Retirement from the workforce is not yet on her radar.

She is now busy tackling her next career as Emergency Coordinator for the Richmond, B.C. Hospital for Health Emergency Management.

Peter Mallett
Staff Writer

Filed Under: Top Stories


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  1. Rob Elliott says:

    I had the pleasure of knowing Tammy when she was a Comm Rsch 291er in the military before her remuster to SAR Tech. She was a fantastic person. She was always a pleasant person to be around and would give the shirt off her back to help anyone. I remember she had to take military leave just so she could attend the military Jump course because her current trade supervisors wouldn’t let her take it on military time. Of course she passed the Jump course and as I recall she came in within the top 10 of course. Upon her return to Masset BC, we were all very happy that she could proceed to her next chapter of her dream of becoming a SAR Tech. I’m glad to hear she had a rewarding career
    as a SAR Tech.

  2. Mark .McMurphy says:

    HeyTammy, congrats on an awesome career & I have tons of hilarious stories to blackmail you with when we grew up in Nelson together!!! Lol Love ya & enjoy the new career!! Murph

  3. Nelsonite says:

    She was the best runner

  4. JW says:

    Congrats on a great career and all the best in the future.

  5. JW says:

    She once lent me a pair of pants ?

  6. Katie Hill says:

    Congrats Tammy!! What an amazing career you’ve push the limits and excelled, stand proud. All the best with the next Chapters

  7. Deborah Kent says:

    I had the privilege of serving with WO Negraeff when she was in Masset when she was still fighting to get into SAR Tech. At the time she had already broken ground into another elite trade and was doing very well in it but it was not where her heart was. She kept working hard at the first trade and trained every day to get make sure that she would be able to pass her selection and training for SAR.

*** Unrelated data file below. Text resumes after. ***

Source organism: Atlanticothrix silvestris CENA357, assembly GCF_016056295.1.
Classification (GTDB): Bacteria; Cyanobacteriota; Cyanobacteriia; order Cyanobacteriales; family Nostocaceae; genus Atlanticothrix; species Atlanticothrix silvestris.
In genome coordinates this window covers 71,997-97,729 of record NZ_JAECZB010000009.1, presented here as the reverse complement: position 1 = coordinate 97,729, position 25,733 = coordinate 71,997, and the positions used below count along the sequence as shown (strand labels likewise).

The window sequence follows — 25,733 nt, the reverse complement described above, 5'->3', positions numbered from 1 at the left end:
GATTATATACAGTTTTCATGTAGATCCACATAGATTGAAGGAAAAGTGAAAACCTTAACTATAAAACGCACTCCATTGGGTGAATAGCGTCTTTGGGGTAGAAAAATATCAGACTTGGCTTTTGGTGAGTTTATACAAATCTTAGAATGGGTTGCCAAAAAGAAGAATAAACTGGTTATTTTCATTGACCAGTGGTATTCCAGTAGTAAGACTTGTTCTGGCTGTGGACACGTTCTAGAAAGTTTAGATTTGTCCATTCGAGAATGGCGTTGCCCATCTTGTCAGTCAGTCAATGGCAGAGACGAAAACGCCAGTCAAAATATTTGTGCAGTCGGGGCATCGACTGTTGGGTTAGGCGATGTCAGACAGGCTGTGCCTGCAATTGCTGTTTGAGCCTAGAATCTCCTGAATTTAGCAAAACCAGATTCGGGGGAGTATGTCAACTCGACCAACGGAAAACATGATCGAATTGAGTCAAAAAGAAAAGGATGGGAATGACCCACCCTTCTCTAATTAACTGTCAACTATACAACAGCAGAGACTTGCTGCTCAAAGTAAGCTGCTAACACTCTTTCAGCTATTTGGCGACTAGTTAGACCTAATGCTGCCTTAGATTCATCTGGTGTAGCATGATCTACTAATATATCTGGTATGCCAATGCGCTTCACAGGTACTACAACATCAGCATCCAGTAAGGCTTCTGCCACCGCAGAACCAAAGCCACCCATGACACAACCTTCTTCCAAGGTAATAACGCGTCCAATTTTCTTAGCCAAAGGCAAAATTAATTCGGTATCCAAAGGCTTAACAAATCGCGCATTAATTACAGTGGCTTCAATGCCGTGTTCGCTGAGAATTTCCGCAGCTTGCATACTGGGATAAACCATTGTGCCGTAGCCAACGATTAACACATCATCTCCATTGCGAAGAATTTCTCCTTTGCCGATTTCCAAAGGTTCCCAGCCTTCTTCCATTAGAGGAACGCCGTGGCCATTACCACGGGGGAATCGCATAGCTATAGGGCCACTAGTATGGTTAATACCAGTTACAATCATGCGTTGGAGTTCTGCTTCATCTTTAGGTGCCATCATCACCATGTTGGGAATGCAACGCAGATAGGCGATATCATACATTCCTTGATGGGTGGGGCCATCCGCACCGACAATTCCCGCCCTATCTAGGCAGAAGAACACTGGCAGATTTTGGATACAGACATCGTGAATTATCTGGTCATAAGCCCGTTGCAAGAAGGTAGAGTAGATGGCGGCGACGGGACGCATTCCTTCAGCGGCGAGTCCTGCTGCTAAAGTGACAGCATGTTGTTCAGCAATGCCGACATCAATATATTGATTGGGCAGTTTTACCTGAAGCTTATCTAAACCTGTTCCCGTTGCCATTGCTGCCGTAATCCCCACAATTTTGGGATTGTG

I was so proud of her and for her when she succeeded and followed her career throughout the years. She has been a wonderful example for many service members to follow and especially in the 90’s a great example for female service members. That you set a goal and you work hard for it no matter what obstacles are put in your place. You keep your goal front and centre while you work hard for it because a door will open up somewhere. Tammy was a great example of this, she worked hard, stayed goal centered, focused and determined and she succeeded at two nontraditional careers – Comm Research and SAR Tech. WO Tammy Negraeff, I salute you and wish you the best in your new calling in life.

  8. CM says:

    I tried out for the elite SAR trade. I did not make it, and can only imagine how elite she is. Congrats on your service before self!

  9. brulotte marie josee says:

    Woow amazing go girl. You are the best…

  10. johnny negraeff says:

    Way to go auntie tam!! 🙂

  11. Lookout says:

    Yes, we think so too!

  12. Lookout says:

    This is great feedback Ben. Your support and kind words are appreciated.

  13. Lookout says:

    Thank you for chiming in and wishing Tammy well!

  14. Fran Redick says:

    Congrats to Tammy on her retirement. Had the great privilege to be at her graduation as a SAR tech, she is a wonderful person and I am sure she will be missed by her co-workers. Best of luck with your new endeavours!

  15. Tammy is one of the greatest most inspirational human beings I’ve had the pleasure to meet!

    I had the great privilege of serving with her in the Canadian forces and watched her train and aspire to become the trailblazer that she is!

    Congratulations on the amazing career and a well-deserved retirement thank you for your service

    Ben Fitzgerald

  16. Jacen says:

    That’s one cool chic